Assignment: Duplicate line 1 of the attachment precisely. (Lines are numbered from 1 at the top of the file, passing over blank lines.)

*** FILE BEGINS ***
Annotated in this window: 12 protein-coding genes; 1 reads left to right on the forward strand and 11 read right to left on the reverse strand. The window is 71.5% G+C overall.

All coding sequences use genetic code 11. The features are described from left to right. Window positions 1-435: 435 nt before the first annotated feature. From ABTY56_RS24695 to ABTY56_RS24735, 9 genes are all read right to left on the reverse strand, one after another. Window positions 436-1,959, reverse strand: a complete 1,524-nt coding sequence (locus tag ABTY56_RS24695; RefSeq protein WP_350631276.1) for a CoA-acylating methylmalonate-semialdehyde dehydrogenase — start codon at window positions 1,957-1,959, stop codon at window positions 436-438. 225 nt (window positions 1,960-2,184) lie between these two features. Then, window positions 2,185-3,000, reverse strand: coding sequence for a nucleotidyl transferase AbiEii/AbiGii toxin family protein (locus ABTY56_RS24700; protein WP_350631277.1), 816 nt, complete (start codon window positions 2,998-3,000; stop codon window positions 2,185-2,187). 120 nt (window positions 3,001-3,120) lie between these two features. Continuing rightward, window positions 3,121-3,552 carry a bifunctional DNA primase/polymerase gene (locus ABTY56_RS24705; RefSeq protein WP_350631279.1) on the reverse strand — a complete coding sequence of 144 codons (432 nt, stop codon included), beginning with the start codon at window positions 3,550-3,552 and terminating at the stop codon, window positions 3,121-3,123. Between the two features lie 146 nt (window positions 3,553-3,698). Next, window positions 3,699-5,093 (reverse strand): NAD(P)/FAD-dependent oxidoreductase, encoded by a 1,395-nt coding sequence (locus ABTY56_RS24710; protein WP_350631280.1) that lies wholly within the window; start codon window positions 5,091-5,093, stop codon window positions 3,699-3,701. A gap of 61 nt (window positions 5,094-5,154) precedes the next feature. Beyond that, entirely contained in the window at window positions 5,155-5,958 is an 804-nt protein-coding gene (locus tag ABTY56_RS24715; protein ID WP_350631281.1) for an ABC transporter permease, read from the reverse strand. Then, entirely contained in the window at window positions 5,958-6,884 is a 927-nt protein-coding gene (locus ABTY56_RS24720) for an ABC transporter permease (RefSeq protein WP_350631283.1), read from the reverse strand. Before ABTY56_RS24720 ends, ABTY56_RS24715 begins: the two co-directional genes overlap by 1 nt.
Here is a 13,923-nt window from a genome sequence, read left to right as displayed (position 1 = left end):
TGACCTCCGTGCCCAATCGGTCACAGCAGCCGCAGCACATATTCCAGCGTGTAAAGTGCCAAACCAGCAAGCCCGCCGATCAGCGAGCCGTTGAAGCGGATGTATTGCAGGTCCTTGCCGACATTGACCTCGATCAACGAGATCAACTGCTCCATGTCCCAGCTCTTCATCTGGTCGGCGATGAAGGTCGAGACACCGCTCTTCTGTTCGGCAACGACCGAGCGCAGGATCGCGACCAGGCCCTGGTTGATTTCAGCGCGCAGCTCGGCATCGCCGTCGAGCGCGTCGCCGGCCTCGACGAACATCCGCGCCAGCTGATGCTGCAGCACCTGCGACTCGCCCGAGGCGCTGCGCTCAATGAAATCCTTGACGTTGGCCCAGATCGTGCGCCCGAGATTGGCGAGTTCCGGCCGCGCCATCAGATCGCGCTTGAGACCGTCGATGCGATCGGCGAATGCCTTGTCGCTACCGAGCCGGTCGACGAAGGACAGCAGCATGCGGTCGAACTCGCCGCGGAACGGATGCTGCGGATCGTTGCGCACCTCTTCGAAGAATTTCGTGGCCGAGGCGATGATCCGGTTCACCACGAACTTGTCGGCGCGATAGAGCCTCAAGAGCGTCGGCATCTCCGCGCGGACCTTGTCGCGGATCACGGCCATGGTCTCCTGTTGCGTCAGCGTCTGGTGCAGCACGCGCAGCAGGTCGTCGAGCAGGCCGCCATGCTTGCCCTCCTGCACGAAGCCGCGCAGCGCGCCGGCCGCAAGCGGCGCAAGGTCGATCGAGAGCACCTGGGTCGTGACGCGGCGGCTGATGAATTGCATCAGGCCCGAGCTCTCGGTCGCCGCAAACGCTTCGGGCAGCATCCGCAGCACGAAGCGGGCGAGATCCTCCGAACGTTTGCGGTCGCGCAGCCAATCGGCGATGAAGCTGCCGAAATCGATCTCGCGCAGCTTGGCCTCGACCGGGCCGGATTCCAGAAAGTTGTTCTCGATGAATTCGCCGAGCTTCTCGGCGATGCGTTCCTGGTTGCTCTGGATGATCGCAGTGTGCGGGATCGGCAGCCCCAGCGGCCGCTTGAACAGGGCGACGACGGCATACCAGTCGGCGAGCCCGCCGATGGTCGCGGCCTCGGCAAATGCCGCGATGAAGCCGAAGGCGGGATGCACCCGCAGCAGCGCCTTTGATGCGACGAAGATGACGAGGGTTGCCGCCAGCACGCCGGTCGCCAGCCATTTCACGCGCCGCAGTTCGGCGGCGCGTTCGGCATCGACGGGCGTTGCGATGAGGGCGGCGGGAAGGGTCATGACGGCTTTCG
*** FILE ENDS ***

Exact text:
Annotated in this window: 12 protein-coding genes; 1 reads left to right on the forward strand and 11 read right to left on the reverse strand. The window is 71.5% G+C overall.